Top-Ten Reasons Why People Quit Their Jobs
By: Gregory P. Smith
Greg Smith's cutting-edge keynotes, consulting, and training programs have helped businesses reduce turnover, increase sales, hire superior people, and deliver better customer service. As President and founder of Chart Your Course International, He has implemented professional development programs for thousands of organizations globally. Greg has authored eight informative books including Here Today, Here Tomorrow: Transforming Your Workforce from High Turnover to High Retention and 401 Proven Ways to Retain Your Best Employees. He lives in Atlanta, Georgia. For more information, visit www.ChartCourse.com or call (770) 860-9464.
There are many reasons why good employees quit , most are preventable. From my years of experience as a consultant, I've identified a "Top Ten" list of reasons why people leave jobs:
Interesting, isn't it, that all ten factors begin with the phrase "Managementů."
- Management demands that one person do the jobs of two or more people, resulting
in longer days and weekend work.
- Management cuts back on administrative help, forcing professional workers
to use their time copying, stapling, collating, filing and other clerical
- Management puts a freeze on raises and promotions, when an employee can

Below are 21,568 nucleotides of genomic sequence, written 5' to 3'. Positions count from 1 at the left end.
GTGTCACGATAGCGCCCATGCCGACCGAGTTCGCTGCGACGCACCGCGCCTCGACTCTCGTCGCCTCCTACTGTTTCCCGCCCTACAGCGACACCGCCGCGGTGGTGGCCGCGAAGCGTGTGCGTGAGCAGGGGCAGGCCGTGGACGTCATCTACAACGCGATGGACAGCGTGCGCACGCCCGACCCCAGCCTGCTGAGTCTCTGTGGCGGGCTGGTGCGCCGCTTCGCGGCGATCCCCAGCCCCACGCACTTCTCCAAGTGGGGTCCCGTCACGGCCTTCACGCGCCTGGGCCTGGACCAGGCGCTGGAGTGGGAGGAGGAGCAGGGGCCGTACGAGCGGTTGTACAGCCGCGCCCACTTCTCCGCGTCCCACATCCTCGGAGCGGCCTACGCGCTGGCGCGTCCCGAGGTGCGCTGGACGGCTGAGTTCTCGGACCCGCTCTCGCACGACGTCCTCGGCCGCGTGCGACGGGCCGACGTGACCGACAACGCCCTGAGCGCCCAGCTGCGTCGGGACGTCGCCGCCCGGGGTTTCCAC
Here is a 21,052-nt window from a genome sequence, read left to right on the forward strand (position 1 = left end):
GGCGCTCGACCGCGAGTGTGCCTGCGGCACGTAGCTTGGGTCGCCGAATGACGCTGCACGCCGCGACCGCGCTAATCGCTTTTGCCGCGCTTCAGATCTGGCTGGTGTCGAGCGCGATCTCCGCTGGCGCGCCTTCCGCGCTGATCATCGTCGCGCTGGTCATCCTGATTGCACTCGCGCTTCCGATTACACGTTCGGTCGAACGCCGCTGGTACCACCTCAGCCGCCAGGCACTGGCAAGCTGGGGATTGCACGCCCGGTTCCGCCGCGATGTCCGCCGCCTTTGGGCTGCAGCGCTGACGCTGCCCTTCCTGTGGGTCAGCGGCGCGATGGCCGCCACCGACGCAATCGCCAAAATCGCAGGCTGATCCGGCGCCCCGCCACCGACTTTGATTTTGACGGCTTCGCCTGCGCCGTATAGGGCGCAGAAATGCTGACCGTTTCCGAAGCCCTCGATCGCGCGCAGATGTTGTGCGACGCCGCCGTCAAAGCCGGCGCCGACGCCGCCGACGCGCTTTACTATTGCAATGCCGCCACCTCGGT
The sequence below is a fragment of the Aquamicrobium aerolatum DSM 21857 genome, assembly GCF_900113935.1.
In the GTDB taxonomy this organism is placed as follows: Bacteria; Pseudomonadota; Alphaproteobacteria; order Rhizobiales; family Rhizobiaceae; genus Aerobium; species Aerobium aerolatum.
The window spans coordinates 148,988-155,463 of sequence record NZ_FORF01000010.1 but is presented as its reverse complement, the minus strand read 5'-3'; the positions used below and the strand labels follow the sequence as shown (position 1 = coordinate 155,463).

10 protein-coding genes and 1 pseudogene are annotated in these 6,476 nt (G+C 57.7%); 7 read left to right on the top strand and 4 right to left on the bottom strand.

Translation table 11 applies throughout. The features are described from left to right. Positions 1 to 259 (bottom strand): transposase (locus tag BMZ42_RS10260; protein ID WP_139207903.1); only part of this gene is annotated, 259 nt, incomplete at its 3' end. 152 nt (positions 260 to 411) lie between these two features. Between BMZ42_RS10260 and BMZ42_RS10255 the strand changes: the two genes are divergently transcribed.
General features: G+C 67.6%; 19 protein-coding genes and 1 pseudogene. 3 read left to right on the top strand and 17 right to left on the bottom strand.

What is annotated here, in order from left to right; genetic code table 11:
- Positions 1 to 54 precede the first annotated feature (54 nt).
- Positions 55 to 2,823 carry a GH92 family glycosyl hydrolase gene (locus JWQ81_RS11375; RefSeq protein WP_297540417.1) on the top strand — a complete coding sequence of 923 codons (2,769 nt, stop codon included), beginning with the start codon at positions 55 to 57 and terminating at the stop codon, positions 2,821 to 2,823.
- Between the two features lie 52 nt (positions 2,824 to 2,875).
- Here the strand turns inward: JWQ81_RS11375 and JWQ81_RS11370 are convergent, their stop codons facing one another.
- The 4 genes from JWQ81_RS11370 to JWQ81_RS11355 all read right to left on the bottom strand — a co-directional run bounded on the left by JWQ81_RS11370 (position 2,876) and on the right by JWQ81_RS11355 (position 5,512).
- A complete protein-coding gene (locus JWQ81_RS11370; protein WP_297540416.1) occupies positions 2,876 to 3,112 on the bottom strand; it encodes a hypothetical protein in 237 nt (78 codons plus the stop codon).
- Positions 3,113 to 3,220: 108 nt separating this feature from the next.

easily find a job earning 20-30 percent more somewhere else.
- Management doesn't allow the rank and file to make decisions or allow them
pride of ownership. A visitor to my website E-mailed me a message that
said, "Forget about the "professional" decisions-how about
when you can't even select the company's holiday card without the President
rejecting it for one of his own taste?"
- Management constantly reorganizes, shuffles people around, and changes
- Management doesn't have or take the time to clarify goals and decisions.
Therefore, it rejects work after it was completed, damaging the morale
and esteem of those who prepared it.
- Management shows favoritism and gives some workers better offices, trips
to conferences, etc.
- Management relocates the offices to another location, forcing employees
to quit or double their commute.
- Management promotes someone who lacks training and/or necessary experience
to supervisor, alienating staff and driving away good employees.
- Management creates a rigid structure and then allows departments to compete
against each other while at the same time preaching teamwork and cooperation.
Interesting, too, just how many of these high-turnover factors are preventable?
My retention survey confirmed the truth of the saying, "Employees
don't quit their companies, they quit their bosses." Thirty five percent
of the respondents answered yes to the question, Was the attitude of your
direct supervisor/manager the primary factor in your quitting a previous
Soft management skills-people skills-are the critical element in battling
high turnover and creating a high-retention workforce or what I call, "retentionship."